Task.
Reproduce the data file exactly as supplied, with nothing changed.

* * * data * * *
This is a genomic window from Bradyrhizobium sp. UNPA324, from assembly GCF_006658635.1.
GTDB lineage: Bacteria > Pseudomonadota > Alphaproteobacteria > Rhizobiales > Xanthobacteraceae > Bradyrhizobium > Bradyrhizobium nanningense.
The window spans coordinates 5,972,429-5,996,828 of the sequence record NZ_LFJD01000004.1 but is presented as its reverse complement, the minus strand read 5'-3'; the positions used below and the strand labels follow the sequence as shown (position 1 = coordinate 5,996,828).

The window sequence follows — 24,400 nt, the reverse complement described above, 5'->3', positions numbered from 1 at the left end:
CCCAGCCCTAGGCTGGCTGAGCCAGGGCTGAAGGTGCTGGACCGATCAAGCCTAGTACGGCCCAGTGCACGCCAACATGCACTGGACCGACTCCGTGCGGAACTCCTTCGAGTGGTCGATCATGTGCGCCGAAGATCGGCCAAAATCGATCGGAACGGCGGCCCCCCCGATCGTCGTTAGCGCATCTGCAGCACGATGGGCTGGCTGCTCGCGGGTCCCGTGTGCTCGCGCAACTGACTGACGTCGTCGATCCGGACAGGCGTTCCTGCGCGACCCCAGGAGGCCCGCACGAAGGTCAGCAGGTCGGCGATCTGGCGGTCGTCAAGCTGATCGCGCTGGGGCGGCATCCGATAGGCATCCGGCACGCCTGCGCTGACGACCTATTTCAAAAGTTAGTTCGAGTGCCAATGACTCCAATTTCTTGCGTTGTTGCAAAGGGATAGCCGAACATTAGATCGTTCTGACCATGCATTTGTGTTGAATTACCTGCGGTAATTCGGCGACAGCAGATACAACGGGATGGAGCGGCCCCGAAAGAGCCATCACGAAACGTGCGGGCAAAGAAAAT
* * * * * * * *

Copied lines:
This is a genomic window from Bradyrhizobium sp. UNPA324, from assembly GCF_006658635.1.
GTDB lineage: Bacteria > Pseudomonadota > Alphaproteobacteria > Rhizobiales > Xanthobacteraceae > Bradyrhizobium > Bradyrhizobium nanningense.
The window spans coordinates 5,972,429-5,996,828 of the sequence record NZ_LFJD01000004.1 but is presented as its reverse complement, the minus strand read 5'-3'; the positions used below and the strand labels follow the sequence as shown (position 1 = coordinate 5,996,828).

The window sequence follows — 24,400 nt, the reverse complement described above, 5'->3', positions numbered from 1 at the left end:
CCCAGCCCTAGGCTGGCTGAGCCAGGGCTGAAGGTGCTGGACCGATCAAGCCTAGTACGGCCCAGTGCACGCCAACATGCACTGGACCGACTCCGTGCGGAACTCCTTCGAGTGGTCGATCATGTGCGCCGAAGATCGGCCAAAATCGATCGGAACGGCGGCCCCCCCGATCGTCGTTAGCGCATCTGCAGCACGATGGGCTGGCTGCTCGCGGGTCCCGTGTGCTCGCGCAACTGACTGACGTCGTCGATCCGGACAGGCGTTCCTGCGCGACCCCAGGAGGCCCGCACGAAGGTCAGCAGGTCGGCGATCTGGCGGTCGTCAAGCTGATCGCGCTGGGGCGGCATCCGATAGGCATCCGGCACGCCTGCGCTGACGACCTATTTCAAAAGTTAGTTCGAGTGCCAATGACTCCAATTTCTTGCGTTGTTGCAAAGGGATAGCCGAACATTAGATCGTTCTGACCATGCATTTGTGTTGAATTACCTGCGGTAATTCGGCGACAGCAGATACAACGGGATGGAGCGGCCCCGAAAGAGCCATCACGAAACGTGCGGGCAAAGAAAAT